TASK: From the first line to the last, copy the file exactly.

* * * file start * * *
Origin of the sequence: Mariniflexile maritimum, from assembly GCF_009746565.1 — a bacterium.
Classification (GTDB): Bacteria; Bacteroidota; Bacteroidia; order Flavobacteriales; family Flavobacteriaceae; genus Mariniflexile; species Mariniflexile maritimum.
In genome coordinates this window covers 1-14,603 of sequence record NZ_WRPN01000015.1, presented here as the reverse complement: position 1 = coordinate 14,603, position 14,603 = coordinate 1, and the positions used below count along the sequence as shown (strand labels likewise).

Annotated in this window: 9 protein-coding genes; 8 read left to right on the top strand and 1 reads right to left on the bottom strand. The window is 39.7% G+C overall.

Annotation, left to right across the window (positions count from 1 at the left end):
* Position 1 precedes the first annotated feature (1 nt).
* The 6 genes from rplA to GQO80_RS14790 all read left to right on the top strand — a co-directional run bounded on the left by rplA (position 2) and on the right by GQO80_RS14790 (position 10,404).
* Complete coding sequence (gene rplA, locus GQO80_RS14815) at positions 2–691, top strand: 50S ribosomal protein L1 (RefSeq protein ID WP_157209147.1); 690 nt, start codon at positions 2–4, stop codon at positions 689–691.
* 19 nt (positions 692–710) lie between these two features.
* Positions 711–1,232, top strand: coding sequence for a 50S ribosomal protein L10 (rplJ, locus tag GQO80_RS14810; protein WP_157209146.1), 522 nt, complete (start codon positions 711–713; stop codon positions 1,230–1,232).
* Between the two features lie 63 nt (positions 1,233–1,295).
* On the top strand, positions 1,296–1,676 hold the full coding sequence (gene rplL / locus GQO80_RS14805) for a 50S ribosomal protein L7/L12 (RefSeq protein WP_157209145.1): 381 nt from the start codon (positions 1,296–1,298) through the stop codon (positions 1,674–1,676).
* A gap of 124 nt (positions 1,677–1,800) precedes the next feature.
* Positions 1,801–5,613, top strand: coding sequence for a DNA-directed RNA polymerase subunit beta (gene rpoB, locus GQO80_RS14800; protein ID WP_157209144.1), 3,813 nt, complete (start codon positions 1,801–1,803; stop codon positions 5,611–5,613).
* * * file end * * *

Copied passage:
Origin of the sequence: Mariniflexile maritimum, from assembly GCF_009746565.1 — a bacterium.
Classification (GTDB): Bacteria; Bacteroidota; Bacteroidia; order Flavobacteriales; family Flavobacteriaceae; genus Mariniflexile; species Mariniflexile maritimum.
In genome coordinates this window covers 1-14,603 of sequence record NZ_WRPN01000015.1, presented here as the reverse complement: position 1 = coordinate 14,603, position 14,603 = coordinate 1, and the positions used below count along the sequence as shown (strand labels likewise).

Annotated in this window: 9 protein-coding genes; 8 read left to right on the top strand and 1 reads right to left on the bottom strand. The window is 39.7% G+C overall.

Annotation, left to right across the window (positions count from 1 at the left end):
* Position 1 precedes the first annotated feature (1 nt).
* The 6 genes from rplA to GQO80_RS14790 all read left to right on the top strand — a co-directional run bounded on the left by rplA (position 2) and on the right by GQO80_RS14790 (position 10,404).
* Complete coding sequence (gene rplA, locus GQO80_RS14815) at positions 2–691, top strand: 50S ribosomal protein L1 (RefSeq protein ID WP_157209147.1); 690 nt, start codon at positions 2–4, stop codon at positions 689–691.
* 19 nt (positions 692–710) lie between these two features.
* Positions 711–1,232, top strand: coding sequence for a 50S ribosomal protein L10 (rplJ, locus tag GQO80_RS14810; protein WP_157209146.1), 522 nt, complete (start codon positions 711–713; stop codon positions 1,230–1,232).
* Between the two features lie 63 nt (positions 1,233–1,295).
* On the top strand, positions 1,296–1,676 hold the full coding sequence (gene rplL / locus GQO80_RS14805) for a 50S ribosomal protein L7/L12 (RefSeq protein WP_157209145.1): 381 nt from the start codon (positions 1,296–1,298) through the stop codon (positions 1,674–1,676).
* A gap of 124 nt (positions 1,677–1,800) precedes the next feature.
* Positions 1,801–5,613, top strand: coding sequence for a DNA-directed RNA polymerase subunit beta (gene rpoB, locus GQO80_RS14800; protein ID WP_157209144.1), 3,813 nt, complete (start codon positions 1,801–1,803; stop codon positions 5,611–5,613).